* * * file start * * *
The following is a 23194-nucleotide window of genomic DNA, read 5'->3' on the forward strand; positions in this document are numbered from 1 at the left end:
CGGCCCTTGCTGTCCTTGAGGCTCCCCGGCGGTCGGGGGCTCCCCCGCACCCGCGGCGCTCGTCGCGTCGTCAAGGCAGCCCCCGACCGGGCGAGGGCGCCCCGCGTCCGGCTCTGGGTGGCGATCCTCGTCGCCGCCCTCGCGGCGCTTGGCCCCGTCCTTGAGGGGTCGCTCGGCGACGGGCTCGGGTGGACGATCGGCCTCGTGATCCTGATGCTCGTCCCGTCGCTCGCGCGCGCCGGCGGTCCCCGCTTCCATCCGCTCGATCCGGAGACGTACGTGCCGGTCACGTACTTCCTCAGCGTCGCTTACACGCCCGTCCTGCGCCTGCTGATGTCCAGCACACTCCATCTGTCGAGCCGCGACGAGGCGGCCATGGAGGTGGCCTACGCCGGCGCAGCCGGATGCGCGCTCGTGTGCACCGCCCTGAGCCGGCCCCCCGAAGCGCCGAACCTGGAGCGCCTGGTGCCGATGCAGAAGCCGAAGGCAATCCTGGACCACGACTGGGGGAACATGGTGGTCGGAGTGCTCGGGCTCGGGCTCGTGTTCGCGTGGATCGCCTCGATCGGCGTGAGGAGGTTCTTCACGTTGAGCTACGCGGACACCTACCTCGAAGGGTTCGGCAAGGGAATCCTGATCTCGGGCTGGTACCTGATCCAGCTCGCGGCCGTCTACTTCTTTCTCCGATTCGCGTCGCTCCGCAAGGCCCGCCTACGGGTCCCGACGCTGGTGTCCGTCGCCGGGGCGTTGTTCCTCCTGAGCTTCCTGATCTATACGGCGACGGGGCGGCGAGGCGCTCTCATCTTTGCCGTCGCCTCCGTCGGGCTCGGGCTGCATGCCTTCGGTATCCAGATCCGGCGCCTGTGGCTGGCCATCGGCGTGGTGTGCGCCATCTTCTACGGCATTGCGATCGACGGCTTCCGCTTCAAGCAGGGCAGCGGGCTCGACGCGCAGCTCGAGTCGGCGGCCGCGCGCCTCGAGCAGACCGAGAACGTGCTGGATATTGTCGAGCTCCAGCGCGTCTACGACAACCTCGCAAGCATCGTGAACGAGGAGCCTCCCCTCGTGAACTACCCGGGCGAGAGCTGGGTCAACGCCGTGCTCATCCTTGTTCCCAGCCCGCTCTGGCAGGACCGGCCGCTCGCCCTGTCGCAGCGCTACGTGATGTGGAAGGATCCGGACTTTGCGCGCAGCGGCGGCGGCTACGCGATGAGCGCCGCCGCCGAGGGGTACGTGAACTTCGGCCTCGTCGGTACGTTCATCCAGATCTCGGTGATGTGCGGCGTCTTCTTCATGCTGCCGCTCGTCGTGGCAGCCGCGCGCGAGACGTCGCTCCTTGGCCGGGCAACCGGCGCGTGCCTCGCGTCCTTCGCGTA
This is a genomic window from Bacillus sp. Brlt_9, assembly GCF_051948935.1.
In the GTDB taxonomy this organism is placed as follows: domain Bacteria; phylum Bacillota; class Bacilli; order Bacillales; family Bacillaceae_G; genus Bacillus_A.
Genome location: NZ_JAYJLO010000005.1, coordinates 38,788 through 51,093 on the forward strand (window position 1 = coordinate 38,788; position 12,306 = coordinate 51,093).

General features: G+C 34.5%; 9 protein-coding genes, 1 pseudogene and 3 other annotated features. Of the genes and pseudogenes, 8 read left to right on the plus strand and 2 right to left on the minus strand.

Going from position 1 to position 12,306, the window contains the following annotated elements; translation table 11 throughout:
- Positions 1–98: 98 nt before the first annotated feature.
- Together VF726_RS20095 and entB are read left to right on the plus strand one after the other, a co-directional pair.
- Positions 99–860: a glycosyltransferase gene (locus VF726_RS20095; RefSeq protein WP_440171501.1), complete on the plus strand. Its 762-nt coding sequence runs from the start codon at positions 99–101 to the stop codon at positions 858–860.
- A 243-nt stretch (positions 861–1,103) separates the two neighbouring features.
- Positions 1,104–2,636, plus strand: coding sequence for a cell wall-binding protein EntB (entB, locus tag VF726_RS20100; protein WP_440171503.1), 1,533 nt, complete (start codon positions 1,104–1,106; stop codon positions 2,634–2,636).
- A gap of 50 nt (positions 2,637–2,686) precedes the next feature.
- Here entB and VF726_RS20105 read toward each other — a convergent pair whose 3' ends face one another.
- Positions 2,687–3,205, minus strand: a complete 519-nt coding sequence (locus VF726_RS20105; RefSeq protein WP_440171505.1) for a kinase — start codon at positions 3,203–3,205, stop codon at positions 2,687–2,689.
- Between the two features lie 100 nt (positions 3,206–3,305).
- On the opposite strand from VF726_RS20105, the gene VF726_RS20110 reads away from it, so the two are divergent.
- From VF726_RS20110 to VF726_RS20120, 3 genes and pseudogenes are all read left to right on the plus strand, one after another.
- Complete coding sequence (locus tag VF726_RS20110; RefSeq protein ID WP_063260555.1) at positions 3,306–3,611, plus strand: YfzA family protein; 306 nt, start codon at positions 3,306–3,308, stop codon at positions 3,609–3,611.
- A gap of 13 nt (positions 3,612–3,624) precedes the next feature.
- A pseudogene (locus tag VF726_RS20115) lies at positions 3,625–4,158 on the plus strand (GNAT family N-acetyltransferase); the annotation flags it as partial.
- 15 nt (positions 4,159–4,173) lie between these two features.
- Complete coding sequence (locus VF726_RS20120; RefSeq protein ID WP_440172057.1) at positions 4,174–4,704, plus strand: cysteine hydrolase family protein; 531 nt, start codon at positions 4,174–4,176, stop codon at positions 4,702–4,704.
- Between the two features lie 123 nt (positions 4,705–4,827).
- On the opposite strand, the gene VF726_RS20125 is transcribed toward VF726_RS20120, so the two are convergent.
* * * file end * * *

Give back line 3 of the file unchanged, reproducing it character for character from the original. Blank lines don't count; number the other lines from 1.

This is a genomic window from Bacillus sp. Brlt_9, assembly GCF_051948935.1.